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HYPERSPECTRAL TECHNOLOGIES FOR ASSESSING SEED GERMINATION AND HERBICIDE RESPONSE IN AMARANTHUS PALMERI, Maor Matzrafi

Tue Sep 12, 2017
4:30 PM - 4:45 PM
Cypress 3&4, MPH

Description

HYPERSPECTRAL TECHNOLOGIES FOR ASSESSING SEED GERMINATION AND HERBICIDE RESPONSE IN AMARANTHUS PALMERI

 

Matzrafi, M.1, Nansen, C.2, Herrmann, I.3 and Eizenberg, H.4

1Department of Plant Sciences, 2Department of Entomology and Nematology, University of California Davis, Davis, California, USA 3Department of Forest and Wildlife Ecology, University of Wisconsin-Madison, Madison, Wisconsin, USA
4
Department of Plant Pathology and Weed Research, Agricultural Research Organization, Newe Ya’ar Research Center, Israel

Contact: Amor Matzrafi, mmatzrafi@ucdavis.edu

 

Weeds are the most important biotic stressor of cropping systems, decreasing productivity by more than 34% worldwide. Treatments with herbicides are by far the most cost-effective means of controlling weeds. The misuse of herbicides has created high selection pressure driving the evolution of herbicide resistance in various weed species. Amaranthus palmeri has developed resistance to most of the herbicides targeted for its control. Combined with characters such as high seed fecundity and germination in a wide range of temperatures, A. palmeri can be ranked as one of the most noxious weeds in the world. The ability to estimate seed viability and herbicide susceptibility is a key factor in the development of long-term weed management strategies. We developed a toolbox based on hyperspectral technologies and data analyses aimed to predict A. palmeri seed germination and response to the herbicide trifloxysulfuron-methyl. Using hyperspectral imaging, we accurately distinguished between germinating and non-germinating seeds. Sensitive and resistant plants were identified with high degrees of accuracy from leaf contact hyperspectral reflectance profiles acquired prior to herbicide application. High correlation between leaf physiological parameters (photosynthetic rate, stomatal conductence and photosystem II efficiency) and herbicide response (sensitivity/resistance) was also found. Our work demonstrates that hyperspectral reflectance analyses can provide reliable information about seed germination and levels of plant susceptibility in A. palmeri. The use of reflectance-based analyses has enormous potential in preventing ineffective herbicide applications. It also has potential for use in mapping tempo-spatial population dynamics in agro-ecological landscapes.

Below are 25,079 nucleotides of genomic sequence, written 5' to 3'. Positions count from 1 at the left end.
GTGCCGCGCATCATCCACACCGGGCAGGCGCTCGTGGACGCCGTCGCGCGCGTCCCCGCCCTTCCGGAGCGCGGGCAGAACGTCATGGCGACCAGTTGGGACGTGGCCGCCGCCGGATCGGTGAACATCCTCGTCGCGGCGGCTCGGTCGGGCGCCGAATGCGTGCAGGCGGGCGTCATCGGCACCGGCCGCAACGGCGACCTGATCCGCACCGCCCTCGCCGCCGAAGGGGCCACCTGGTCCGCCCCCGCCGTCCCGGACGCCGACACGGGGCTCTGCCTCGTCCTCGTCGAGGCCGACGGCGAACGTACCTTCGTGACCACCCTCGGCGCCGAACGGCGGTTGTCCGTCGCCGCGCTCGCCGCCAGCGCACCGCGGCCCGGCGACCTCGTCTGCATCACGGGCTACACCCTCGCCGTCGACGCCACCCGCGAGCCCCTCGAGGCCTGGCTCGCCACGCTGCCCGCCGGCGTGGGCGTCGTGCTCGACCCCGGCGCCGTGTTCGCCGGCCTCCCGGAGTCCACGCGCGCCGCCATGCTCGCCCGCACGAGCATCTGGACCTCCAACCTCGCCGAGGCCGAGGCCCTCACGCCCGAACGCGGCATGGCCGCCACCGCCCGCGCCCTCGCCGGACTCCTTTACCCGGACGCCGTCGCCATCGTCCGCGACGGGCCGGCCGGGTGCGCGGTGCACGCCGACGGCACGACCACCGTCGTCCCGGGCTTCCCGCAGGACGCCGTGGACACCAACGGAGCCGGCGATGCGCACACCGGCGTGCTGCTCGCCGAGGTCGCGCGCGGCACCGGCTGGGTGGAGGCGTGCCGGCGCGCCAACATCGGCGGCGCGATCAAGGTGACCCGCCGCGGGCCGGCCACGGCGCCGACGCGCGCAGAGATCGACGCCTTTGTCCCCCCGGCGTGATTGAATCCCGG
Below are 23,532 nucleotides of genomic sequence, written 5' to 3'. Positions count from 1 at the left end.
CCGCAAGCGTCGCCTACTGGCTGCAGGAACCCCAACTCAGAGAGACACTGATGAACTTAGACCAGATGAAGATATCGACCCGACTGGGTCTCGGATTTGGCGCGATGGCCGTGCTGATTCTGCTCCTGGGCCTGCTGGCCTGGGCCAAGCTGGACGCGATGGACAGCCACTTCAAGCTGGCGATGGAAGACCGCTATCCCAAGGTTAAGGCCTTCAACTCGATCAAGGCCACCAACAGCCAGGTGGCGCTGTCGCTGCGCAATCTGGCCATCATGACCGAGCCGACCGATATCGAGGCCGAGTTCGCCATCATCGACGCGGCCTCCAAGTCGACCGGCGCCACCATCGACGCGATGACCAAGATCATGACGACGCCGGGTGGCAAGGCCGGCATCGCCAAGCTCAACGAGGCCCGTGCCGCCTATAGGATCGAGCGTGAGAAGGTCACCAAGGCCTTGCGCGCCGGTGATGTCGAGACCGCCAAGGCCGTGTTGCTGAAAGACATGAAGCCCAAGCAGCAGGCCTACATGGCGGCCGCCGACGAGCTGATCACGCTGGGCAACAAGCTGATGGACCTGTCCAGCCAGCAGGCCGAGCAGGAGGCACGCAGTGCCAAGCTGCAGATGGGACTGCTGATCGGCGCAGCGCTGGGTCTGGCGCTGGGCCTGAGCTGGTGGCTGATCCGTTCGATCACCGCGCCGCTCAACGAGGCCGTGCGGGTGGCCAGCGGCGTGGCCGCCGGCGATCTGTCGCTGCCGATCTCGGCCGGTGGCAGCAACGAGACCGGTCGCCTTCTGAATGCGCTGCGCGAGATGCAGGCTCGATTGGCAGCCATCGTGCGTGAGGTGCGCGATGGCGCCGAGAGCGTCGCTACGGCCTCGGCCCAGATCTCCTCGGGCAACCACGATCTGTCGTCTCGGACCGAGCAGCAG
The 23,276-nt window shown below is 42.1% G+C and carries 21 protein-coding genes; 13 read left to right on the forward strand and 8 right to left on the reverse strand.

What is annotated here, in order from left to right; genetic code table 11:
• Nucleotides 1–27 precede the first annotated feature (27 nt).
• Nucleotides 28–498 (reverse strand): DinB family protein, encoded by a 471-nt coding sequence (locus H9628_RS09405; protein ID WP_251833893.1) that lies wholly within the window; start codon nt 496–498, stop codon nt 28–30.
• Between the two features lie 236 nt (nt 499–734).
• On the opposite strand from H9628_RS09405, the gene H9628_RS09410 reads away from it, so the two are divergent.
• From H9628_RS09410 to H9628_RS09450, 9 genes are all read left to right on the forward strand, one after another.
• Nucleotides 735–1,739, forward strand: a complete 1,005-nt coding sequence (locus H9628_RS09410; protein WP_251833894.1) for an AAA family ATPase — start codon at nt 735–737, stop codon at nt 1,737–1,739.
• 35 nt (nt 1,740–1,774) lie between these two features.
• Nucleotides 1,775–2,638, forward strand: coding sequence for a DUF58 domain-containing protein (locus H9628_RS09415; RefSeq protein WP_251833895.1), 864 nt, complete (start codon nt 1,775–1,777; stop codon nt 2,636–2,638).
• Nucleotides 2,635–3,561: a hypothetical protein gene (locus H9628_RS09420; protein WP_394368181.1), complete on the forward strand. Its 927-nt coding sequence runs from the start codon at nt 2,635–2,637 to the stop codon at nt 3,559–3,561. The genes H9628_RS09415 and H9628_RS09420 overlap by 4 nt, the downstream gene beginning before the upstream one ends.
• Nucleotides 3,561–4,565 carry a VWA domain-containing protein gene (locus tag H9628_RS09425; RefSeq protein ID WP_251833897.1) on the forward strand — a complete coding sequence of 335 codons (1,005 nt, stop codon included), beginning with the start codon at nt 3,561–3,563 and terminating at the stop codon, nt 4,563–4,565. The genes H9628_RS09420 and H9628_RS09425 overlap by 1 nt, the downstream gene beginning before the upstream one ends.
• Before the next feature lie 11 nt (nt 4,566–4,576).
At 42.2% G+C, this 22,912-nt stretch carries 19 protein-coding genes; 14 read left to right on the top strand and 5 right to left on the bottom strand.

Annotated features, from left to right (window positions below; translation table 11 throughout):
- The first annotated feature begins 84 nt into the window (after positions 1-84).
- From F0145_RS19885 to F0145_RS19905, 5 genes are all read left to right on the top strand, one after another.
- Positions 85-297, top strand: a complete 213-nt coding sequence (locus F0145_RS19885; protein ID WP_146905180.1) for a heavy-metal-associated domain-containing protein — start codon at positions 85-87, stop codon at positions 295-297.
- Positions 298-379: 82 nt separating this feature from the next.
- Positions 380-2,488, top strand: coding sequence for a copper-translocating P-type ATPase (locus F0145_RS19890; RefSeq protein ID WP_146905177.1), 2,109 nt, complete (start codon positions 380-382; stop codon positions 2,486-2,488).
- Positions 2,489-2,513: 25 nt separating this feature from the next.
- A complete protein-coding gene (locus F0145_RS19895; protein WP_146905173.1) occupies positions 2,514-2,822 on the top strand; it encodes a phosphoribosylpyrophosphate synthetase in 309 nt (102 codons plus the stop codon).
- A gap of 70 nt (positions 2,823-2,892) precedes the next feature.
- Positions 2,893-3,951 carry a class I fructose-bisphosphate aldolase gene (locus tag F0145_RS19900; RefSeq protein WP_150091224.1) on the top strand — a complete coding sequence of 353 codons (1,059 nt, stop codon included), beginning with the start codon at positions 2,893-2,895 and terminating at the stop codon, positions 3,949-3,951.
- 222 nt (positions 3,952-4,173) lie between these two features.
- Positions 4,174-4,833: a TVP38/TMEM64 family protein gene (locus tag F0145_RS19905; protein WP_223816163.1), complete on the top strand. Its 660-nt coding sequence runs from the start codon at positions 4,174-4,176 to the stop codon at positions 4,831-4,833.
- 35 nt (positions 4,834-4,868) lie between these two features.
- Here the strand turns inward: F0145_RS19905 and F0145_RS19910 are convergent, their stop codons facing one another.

Speaker:

 
Maor Matzrafi
Post-doc, University of California, Davis

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